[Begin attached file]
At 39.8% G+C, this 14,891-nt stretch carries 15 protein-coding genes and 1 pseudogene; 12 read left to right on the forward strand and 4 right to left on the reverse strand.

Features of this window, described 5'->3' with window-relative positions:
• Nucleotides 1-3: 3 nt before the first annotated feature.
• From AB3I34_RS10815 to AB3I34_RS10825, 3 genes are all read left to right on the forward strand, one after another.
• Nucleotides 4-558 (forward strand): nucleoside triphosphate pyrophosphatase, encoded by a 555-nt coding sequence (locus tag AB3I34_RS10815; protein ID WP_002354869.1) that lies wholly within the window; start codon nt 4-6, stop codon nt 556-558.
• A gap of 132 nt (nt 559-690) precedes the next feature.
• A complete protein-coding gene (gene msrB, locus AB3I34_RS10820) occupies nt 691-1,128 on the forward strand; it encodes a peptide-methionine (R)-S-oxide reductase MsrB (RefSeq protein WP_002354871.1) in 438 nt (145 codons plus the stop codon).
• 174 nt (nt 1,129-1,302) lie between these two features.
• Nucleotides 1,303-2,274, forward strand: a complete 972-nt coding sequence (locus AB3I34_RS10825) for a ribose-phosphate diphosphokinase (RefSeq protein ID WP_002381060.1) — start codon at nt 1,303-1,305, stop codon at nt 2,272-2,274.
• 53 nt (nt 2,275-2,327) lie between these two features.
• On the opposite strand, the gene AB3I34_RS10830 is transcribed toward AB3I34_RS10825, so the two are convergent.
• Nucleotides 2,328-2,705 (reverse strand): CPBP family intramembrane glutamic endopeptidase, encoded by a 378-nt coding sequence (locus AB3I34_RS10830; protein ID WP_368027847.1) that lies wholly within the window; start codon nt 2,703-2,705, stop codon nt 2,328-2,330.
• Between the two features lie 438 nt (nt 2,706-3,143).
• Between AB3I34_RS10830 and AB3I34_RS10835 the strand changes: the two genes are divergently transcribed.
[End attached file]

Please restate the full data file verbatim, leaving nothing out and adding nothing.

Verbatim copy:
At 39.8% G+C, this 14,891-nt stretch carries 15 protein-coding genes and 1 pseudogene; 12 read left to right on the forward strand and 4 right to left on the reverse strand.

Features of this window, described 5'->3' with window-relative positions:
• Nucleotides 1-3: 3 nt before the first annotated feature.
• From AB3I34_RS10815 to AB3I34_RS10825, 3 genes are all read left to right on the forward strand, one after another.
• Nucleotides 4-558 (forward strand): nucleoside triphosphate pyrophosphatase, encoded by a 555-nt coding sequence (locus tag AB3I34_RS10815; protein ID WP_002354869.1) that lies wholly within the window; start codon nt 4-6, stop codon nt 556-558.
• A gap of 132 nt (nt 559-690) precedes the next feature.
• A complete protein-coding gene (gene msrB, locus AB3I34_RS10820) occupies nt 691-1,128 on the forward strand; it encodes a peptide-methionine (R)-S-oxide reductase MsrB (RefSeq protein WP_002354871.1) in 438 nt (145 codons plus the stop codon).
• 174 nt (nt 1,129-1,302) lie between these two features.
• Nucleotides 1,303-2,274, forward strand: a complete 972-nt coding sequence (locus AB3I34_RS10825) for a ribose-phosphate diphosphokinase (RefSeq protein ID WP_002381060.1) — start codon at nt 1,303-1,305, stop codon at nt 2,272-2,274.
• 53 nt (nt 2,275-2,327) lie between these two features.
• On the opposite strand, the gene AB3I34_RS10830 is transcribed toward AB3I34_RS10825, so the two are convergent.
• Nucleotides 2,328-2,705 (reverse strand): CPBP family intramembrane glutamic endopeptidase, encoded by a 378-nt coding sequence (locus AB3I34_RS10830; protein ID WP_368027847.1) that lies wholly within the window; start codon nt 2,703-2,705, stop codon nt 2,328-2,330.
• Between the two features lie 438 nt (nt 2,706-3,143).
• Between AB3I34_RS10830 and AB3I34_RS10835 the strand changes: the two genes are divergently transcribed.